Program: Experimental Medicine
I have always been very passionate about lifelong learning. As a student with Indigenous ancestry, it has been challenging to incorporate traditional ways of knowing within academia. Completing a Master’s degree in Experimental Medicine allowed me to continue growing academically while also strengthening connections to my Indigenous ancestry. I was very fortunate to have Dr. Darren Warburton as my supervisor. His expertise and unconditional support were instrumental to my success in the program.
Experimental Medicine is a very broad and diverse program. Every student will have a unique experience. Therefore, when talking about research progress with other students within the program, it can be overwhelming. My advice would be to maintain an open mind and take one thing at a time. In addition, it is important that you take time for yourself (spiritually, mentally, emotionally, and physically) and have a strong support system to help you through the challenges and successes.
My research explored the connections to wholistic health and wellness of Indigenous peoples living in rural and remote communities in Canada. Indigenous Elders and Knowledge Keepers from all over Canada played key roles in co-creating the frameworks used in this research. This research highlighted the innate strengths and aspirations of Indigenous peoples in order to support future endeavours surrounding the co-creation of wholistic health and wellness programs and initiatives for rural and remote Indigenous communities.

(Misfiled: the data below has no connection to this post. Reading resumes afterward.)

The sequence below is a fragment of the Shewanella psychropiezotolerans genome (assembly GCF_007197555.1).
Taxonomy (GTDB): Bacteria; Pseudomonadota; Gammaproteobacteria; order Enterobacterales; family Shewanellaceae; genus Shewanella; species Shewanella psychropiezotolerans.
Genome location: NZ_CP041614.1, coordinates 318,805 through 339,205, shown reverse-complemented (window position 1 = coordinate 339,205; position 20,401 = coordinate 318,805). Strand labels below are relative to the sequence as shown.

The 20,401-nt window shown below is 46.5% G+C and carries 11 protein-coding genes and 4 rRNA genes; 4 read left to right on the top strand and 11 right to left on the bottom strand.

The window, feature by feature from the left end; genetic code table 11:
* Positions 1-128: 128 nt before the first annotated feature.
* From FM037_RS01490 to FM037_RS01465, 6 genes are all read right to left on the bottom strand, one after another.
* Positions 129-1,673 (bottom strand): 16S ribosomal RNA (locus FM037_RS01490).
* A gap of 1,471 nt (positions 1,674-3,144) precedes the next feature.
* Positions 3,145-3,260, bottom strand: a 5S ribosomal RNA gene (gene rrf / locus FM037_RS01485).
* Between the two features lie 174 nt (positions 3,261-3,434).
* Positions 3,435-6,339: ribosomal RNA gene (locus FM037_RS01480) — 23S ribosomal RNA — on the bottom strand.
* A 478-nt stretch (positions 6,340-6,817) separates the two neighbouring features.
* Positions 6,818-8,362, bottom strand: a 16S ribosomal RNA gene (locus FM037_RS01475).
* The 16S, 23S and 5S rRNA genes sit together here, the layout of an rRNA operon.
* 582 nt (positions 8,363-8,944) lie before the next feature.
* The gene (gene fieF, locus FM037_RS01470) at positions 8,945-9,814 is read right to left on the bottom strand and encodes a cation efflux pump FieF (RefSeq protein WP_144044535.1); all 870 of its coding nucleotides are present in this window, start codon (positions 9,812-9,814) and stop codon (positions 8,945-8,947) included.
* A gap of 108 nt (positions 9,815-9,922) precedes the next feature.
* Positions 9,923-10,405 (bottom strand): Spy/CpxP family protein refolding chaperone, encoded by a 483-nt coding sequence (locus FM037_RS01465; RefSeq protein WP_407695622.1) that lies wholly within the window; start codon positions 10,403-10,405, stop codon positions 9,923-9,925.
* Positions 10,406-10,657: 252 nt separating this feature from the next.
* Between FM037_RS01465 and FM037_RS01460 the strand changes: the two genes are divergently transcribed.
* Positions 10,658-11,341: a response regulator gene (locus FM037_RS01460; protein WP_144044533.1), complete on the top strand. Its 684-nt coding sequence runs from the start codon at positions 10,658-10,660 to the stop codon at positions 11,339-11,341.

Immediately after graduating, I will be doing some long overdue travelling with my family and friends. I will continue to be the head coach for the Vancouver Special Olympics swim team. In the new year, I will be applying for a Master’s degree in Physical Therapy at UBC. I hope to one day be a physiotherapist for children with special needs.